Groundwater (GW) is an important source of drinking water in many countries and plays a vital part of the natural water cycle, providing the baseflow of surface water ecosystems. Protecting GW resources and keeping them free from contamination is therefore essential. The EU Water Framework Directive (WFD) seeks to ensure good chemical and ecological status of both GW and surface waters. A key aspect of the WFD is to identify areas vulnerable to pollution to ensure resources are targeted to areas at greatest risk and help improve the effectiveness of mitigation measures. Physical modelling approaches are often used in this context to better understand and map GW vulnerability and to predict contaminant behaviour and transport at catchment scale. However, assessing GW vulnerability is complex and typically hampered by limited hydro-geological and water quality data and will furthermore often be faced with a number of conflicting interests (environmental, economic and social). New modelling approaches are required to enable integration of the physical and socio-economic factors influencing GW vulnerability, while also accounting for the associated uncertainties. This project will explore the use of Bayesian Networks (BN) for vulnerability assessment and management of diffuse GW pollution. BNs are graphical probabilistic models that are effective for integrating quantitative and qualitative information, and thus can strengthen decisions when empirical data are lacking. The project focuses on diffuse pesticide pollution, but will potentially be expanded to consider other pollutants
The PhD research aims to develop and apply a BN, combining hydrogeological and socio-environmental factors, as a novel probabilistic method for assessing and mapping of the vulnerability of GW to diffuse pesticide pollution. The aims are subsequently: (i) to test/validate the BN with actual monitoring data; (ii) to apply the BN to explore the effectiveness of different management measures on reducing diffuse GW pollution. Later stages will explore if the BN can be modified and applied to other contaminants and/or catchments and the feasibility of including socio-economic factors and impacts on ecosystem services will be investigated.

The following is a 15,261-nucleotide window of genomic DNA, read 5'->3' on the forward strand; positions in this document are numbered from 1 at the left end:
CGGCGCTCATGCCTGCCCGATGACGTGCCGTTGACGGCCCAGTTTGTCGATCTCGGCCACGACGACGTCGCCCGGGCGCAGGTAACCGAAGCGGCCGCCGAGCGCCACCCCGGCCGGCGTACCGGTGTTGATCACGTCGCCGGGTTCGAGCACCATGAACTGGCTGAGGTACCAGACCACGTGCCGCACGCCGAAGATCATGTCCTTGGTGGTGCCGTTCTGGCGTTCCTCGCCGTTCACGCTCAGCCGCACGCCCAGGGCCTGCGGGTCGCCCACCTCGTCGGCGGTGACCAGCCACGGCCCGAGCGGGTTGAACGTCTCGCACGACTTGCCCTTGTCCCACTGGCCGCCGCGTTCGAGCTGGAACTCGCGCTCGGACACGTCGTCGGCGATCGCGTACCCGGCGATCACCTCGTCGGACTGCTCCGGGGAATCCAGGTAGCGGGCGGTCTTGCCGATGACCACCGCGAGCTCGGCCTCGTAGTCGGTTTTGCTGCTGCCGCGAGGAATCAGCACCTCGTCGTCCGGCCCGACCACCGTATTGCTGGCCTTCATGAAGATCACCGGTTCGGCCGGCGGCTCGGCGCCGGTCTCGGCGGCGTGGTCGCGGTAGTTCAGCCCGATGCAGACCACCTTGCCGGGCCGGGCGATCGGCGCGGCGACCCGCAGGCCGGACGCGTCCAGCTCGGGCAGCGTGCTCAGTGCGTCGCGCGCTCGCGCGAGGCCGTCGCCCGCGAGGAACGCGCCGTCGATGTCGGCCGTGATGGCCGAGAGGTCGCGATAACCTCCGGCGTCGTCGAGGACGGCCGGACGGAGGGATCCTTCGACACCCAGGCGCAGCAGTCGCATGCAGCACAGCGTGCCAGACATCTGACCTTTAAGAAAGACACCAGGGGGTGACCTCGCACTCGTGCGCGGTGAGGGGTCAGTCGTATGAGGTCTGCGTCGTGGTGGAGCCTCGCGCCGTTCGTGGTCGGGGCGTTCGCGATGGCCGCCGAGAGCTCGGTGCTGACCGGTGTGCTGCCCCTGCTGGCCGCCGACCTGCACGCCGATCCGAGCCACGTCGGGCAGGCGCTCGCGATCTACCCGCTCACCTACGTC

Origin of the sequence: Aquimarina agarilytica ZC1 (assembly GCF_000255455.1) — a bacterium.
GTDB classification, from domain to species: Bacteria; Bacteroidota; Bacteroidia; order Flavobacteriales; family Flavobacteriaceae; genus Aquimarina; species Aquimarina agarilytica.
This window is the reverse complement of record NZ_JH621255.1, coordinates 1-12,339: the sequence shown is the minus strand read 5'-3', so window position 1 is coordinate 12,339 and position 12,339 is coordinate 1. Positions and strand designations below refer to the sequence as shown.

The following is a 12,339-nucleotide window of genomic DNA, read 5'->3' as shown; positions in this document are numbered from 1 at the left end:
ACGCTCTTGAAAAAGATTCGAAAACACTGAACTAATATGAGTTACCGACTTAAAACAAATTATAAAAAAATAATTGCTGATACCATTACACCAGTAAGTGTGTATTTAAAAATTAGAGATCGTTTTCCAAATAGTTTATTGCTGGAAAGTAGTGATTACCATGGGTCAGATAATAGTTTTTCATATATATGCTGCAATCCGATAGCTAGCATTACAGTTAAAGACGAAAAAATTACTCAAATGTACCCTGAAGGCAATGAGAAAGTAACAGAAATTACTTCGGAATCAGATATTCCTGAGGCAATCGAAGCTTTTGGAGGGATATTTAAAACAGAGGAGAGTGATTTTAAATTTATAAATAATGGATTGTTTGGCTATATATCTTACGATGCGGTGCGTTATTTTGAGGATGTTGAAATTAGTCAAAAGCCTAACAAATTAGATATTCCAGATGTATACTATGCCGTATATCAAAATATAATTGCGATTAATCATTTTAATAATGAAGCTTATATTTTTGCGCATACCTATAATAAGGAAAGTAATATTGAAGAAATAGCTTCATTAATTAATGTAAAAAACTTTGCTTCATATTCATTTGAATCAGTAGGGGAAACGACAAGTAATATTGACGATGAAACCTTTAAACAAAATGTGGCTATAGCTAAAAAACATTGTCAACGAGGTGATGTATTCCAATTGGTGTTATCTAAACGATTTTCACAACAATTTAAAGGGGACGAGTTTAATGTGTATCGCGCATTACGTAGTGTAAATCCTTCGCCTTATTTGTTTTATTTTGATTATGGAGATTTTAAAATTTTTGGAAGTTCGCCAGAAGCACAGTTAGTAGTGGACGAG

The project will be implemented through collaborative supervision between the hydrology groups at the University of Aberdeen (UoA) and the James Hutton Institute (JHI). Both UoA and JHI are centres of research excellence in environmental hydrology and delivers internationally leading catchment science to help underpin sustainable water management.
The project would most suit an individual with a background in quantitative sciences (particularly engineering and environmental science) and interest in modelling.
The studentship is funded under the James Hutton Institute/University Joint PhD programme, in this case with the University of Aberdeen. The student is expected to work 60% at the James Hutton Institute in Aberdeen and 40% at the University of Aberdeen. Applicants should have a first-class honours degree in a relevant subject or a 2.1 honours degree plus Masters (or equivalent).Shortlisted candidates will be interviewed in Jan/Feb 2018. A more detailed plan of the studentship is available to candidates upon application. Funding is available for European applications, but Worldwide applicants who possess suitable self-funding are also invited to apply